Elizabeth Bishop and a Poet’s Loneliness

I have a close personal friend in Oregon that I’ve known for decades and kept in touch with him as he pursued a career in teaching English literature at a small college on the coast.  He sent me a link to a New Yorker book review of a new biography about poet Elizabeth Bishop which explored her tumultuous family, romantic, and literary life.  This life story might be summed up with a note she sent once to poet and lover, Robert Lowell, “When you write my epitaph, you must say I was the loneliest person who ever lived.”

Bishop’s loneliness was a common theme in her poetry.  My friend, who also writes poetry admits he shares the same label that I do, a “word fetishist,” though both of us at this point in our life very much in recovery.  He shared with me his impression from reading the review, noting his own profound loneliness over the course of his life time even though he is quite gregarious, socially adroit, and well-regarded.

He described his own love of literature, poetry, and writing as, like Bishop’s, some effort to assuage this loneliness which could best be described as existential.  Being familiar with psychological “shop-talk” which is my forte, we recently explored how words are one powerful way of bridging the gap between humans, extending a hand across the abyss which separates us and hoping to find a receiving hand.  He has been fortunate to often finding that receiving hand as his literary skill is of note.

Something was lost in this man’s childhood which the contrivance of culture has helped, but has not sufficed.  Words have helped him address this lack, just as it did apparently with Bishop and I think with many other writers.  I think Tennessee Williams knew about this loss and had reference to it in a closing line, describing Laura’s brother Tom, who was leaving the dysfunctional-family black-hole and setting out on the life of a vagabond, just as his father had done decades earlier. The narrator in the movie, as we watched Tom exit the drab flat and descend the stairwell, he intoned, “Trying to find in motion what has been lost in space.”  “Space” in this context refers to a spiritual space which most people cover adequately with the aforementioned cultural contrivances.  Tom could only seek this in the frenetic motion of a vagabond life while my friend, and Tennessee Williams, found it with words.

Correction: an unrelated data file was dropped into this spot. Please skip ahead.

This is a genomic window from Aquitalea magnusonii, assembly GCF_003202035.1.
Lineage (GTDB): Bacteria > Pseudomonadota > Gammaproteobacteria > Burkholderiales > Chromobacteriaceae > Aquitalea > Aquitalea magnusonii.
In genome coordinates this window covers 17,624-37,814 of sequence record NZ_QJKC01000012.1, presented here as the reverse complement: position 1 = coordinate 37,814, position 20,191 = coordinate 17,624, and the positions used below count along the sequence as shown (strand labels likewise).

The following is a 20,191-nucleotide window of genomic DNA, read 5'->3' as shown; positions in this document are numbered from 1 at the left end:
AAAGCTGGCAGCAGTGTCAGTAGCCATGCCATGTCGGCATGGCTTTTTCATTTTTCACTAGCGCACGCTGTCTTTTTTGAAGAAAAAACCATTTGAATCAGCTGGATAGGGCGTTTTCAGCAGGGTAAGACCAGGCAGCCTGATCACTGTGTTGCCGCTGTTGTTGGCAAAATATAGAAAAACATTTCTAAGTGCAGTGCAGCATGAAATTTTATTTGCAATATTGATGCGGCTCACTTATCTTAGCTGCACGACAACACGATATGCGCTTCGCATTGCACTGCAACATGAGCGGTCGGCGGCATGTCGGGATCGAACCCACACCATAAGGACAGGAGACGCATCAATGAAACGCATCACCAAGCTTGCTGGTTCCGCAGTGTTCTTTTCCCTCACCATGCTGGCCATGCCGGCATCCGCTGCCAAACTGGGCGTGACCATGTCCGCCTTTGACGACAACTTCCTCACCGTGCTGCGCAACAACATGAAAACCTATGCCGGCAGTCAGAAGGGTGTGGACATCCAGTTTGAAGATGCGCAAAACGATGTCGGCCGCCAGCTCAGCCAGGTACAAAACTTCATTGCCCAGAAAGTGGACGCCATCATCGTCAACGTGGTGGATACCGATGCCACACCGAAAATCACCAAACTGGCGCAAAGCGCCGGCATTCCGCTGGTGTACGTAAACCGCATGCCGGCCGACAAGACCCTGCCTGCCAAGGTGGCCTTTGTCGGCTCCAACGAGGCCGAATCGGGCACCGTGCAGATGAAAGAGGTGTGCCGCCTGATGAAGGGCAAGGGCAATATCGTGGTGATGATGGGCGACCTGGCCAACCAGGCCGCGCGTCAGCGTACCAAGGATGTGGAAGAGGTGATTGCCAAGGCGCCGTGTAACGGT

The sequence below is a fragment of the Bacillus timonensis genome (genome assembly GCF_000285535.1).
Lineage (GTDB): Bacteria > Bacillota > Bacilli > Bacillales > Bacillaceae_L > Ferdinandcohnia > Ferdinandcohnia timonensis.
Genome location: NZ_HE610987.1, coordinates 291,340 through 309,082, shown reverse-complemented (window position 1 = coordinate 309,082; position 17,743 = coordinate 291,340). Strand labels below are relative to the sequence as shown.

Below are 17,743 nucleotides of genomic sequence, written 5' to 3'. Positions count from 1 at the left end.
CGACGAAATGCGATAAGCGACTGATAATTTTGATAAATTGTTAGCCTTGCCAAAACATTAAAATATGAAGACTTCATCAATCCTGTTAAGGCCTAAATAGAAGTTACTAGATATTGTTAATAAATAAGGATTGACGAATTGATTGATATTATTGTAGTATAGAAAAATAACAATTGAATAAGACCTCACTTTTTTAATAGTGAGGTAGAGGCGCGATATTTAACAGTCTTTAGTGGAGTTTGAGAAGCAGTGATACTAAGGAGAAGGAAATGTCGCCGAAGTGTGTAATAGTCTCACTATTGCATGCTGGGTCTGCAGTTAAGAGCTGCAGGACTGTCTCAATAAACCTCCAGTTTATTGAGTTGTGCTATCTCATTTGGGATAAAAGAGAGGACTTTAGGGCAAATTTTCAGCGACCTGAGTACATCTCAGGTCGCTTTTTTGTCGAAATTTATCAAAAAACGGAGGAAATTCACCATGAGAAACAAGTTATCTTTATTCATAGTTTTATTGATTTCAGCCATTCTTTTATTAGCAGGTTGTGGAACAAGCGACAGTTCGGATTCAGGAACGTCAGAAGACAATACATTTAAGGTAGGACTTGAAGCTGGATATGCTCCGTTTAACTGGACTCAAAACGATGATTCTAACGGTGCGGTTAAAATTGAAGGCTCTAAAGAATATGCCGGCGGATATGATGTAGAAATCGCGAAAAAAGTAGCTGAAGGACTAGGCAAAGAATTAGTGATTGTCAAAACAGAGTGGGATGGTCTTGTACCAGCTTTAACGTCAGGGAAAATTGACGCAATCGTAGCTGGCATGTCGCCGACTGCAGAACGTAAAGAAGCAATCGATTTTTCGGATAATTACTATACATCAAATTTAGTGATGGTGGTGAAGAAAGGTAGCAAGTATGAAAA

(You might enjoy reading this very interesting, well-written, and insightful book review:  http://www.newyorker.com/magazine/2017/03/06/elizabeth-bishops-art-of-losing)

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ADDENDUM—This is one of three blogs that I now have up and running.  Please check the other two out sometime.  The three are: 

https://wordpress.com/posts/anerrantbaptistpreacher.wordpress.com

https://wordpress.com/posts/theonlytruthinpolitics.wordpress.com

https://wordpress.com/posts/literarylew.wordpress.com

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